Acela Sunset: Miracles of Digital by working with a RAW File.

The long days make for photographic opportunity. While modern digital cameras have the ability to capture scenes previously out of reach with film. Yet, sometimes there’s still work to be done after the fact.

The other day, Pat Yough and I were exploring locations along Amtrak’s former New Haven Shoreline at Madison, Connecticut.

 

“Headlight!”

“It’s the Acela.”

Working with my FujiFilm X-T1 fitted with a 27mm pancake lens, I had very little time to prepare for my image.

However, the colors of the evening sky attracted my attention and I knew I needed to use a relatively fast shutter speed to stop the action. I set the ISO to 6400, which allowed me to use a 1/500th of second shutter speed at f3.2.

(I set my camera manually.)

While the front of the Acela was exposed more or less as I’d hoped, the sky detail was washed out.

Later, using Lightroom for post processing, I was quickly able to produce three variations of the original image that brought back sky detail.

Admittedly the original file isn’t the sharpest image. But, I find one the great benefits of the digital medium is the ability to go back to the camera RAW file and adjust color and contrast sliders to make for a more pleasing final photograph.

Which of the four photos is your favorite?

This image was made from the unmodified RAW file. RAW represents the data captured by the camera. However, often there is greater detail in the file than is immediately evident.
This image was made from the unmodified RAW file. RAW represents the data captured by the camera. However, often there is greater detail in the file than is immediately evident.
First adjust variation. Using Lightroom, I inserted a digital graduated filter to bring in sky detail and improve color saturation, while making over all adjustments to contrast. I also cropped the image slightly to minimize the intrusive visual elements on the left.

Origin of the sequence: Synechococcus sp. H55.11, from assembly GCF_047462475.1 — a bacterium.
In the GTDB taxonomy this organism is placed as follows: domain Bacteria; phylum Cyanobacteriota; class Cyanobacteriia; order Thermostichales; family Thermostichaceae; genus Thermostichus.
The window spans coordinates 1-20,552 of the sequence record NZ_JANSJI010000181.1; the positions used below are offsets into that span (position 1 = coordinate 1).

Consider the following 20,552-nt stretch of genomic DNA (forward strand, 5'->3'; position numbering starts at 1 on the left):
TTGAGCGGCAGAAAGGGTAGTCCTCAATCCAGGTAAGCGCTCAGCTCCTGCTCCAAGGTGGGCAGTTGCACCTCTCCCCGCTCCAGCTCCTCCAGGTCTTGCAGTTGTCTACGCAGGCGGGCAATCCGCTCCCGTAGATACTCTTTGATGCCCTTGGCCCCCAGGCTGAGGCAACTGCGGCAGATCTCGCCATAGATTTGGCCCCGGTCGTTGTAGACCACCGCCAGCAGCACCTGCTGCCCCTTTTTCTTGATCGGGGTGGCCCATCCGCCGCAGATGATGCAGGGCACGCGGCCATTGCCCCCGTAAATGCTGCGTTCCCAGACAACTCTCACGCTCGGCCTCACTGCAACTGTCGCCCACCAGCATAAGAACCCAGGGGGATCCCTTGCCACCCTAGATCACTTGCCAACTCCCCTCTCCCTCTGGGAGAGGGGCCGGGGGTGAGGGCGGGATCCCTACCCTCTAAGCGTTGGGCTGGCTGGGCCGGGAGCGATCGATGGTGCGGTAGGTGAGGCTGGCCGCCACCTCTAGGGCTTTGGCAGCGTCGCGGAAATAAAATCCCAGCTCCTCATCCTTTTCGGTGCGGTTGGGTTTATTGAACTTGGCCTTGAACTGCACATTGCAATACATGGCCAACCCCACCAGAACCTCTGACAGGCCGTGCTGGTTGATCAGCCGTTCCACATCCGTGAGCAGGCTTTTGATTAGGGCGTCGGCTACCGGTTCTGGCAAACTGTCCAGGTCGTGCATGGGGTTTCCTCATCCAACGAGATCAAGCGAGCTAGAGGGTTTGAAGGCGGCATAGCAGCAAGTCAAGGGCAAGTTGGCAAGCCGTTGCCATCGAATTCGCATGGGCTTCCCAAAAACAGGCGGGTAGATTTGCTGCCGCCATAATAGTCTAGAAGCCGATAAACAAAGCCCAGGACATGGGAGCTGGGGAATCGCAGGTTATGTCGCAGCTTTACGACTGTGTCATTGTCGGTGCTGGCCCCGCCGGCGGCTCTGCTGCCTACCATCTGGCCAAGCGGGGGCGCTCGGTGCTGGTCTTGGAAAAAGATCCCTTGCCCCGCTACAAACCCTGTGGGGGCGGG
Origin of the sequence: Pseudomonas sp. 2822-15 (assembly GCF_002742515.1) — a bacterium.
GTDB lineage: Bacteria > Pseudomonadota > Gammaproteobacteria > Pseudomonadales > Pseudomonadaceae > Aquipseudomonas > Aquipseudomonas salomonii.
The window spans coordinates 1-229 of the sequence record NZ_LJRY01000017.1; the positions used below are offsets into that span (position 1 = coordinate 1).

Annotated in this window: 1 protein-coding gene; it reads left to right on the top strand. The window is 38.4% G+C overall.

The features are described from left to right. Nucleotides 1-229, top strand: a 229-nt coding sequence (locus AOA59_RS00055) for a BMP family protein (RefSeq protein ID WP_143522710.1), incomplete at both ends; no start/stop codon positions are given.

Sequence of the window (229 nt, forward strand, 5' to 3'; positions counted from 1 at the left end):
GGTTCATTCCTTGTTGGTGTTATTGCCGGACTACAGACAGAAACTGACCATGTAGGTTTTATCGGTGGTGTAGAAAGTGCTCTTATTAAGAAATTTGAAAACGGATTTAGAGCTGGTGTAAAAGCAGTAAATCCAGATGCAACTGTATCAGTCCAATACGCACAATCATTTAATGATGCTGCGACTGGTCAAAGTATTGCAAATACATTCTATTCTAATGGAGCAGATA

First adjusted variation. Using Lightroom, I inserted a digital graduated filter to bring in sky detail and improve color saturation, while making over all adjustments to contrast. I also cropped the image slightly to minimize the intrusive visual elements on the left.
Second adjusted variation: My overall work was similar to the first adjusted image (above) except I lightened the shadow areas. This is an interesting example of an illustration, but really doesn't convey how the scene appeared to me, as the trees to the left of the Acela were really pretty dark. In other words I've over compensated. This does show the level of information captured by the camera.
Second adjusted variation: My overall work was similar to the first adjusted image (above) except I lightened the shadow areas. This is an interesting example of an illustration, but doesn’t really  convey how the scene appeared to me at the time of exposure:  the trees to the right of the Acela were  pretty dark. In other words I’ve over compensated in my interpretation. It  does show the level of information captured by the camera.
Third adjusted variation. Instead of using a graduated filter, as with the first two adjusted images, I made all my changes globally (in other words equally to the whole image area). I brought down the highlights, darkened the overall exposure, while nominally lightening the shadow regions to keep them from becoming too dark. I ever slo slightly boosted the saturation. While a little darker than the other images, this was is closest to what I saw at the scene. (Also, notice I've run this image full frame without cropping).
Third adjusted variation. Instead of using a graduated filter, as with the first two adjusted images, I made all my changes globally (in other words equally to the whole image area). I brought down the highlights, darkened the overall exposure, while nominally lightened the shadow regions to keep them from becoming too dark. I ever so slightly boosted the saturation. While a little darker than the other images, this was is closest to what I saw at the scene. (Also, notice that  I’ve run this image full frame without cropping).

Tracking the Light displays new images each and every day!

2 thoughts on “Acela Sunset: Miracles of Digital by working with a RAW File.”

  1. Last photo with the following subtle local adjustments:
    (a) Brighten the headlights almost to the extent as in the other photos,
    (b) bring out just a touch more the reds and yellows reflected from the sky on the engineer’s side of the nose, and
    (c) crop up on the right corner (while keeping the aspect ratio so the very right will also be cropped out) to the top of the outer rail. This should emphasize the speed as if the engine were leaping out of the photo.

  2. No. 2 for me – I like the lighter trees in No. 3, but the train is then too light.

Comments are closed.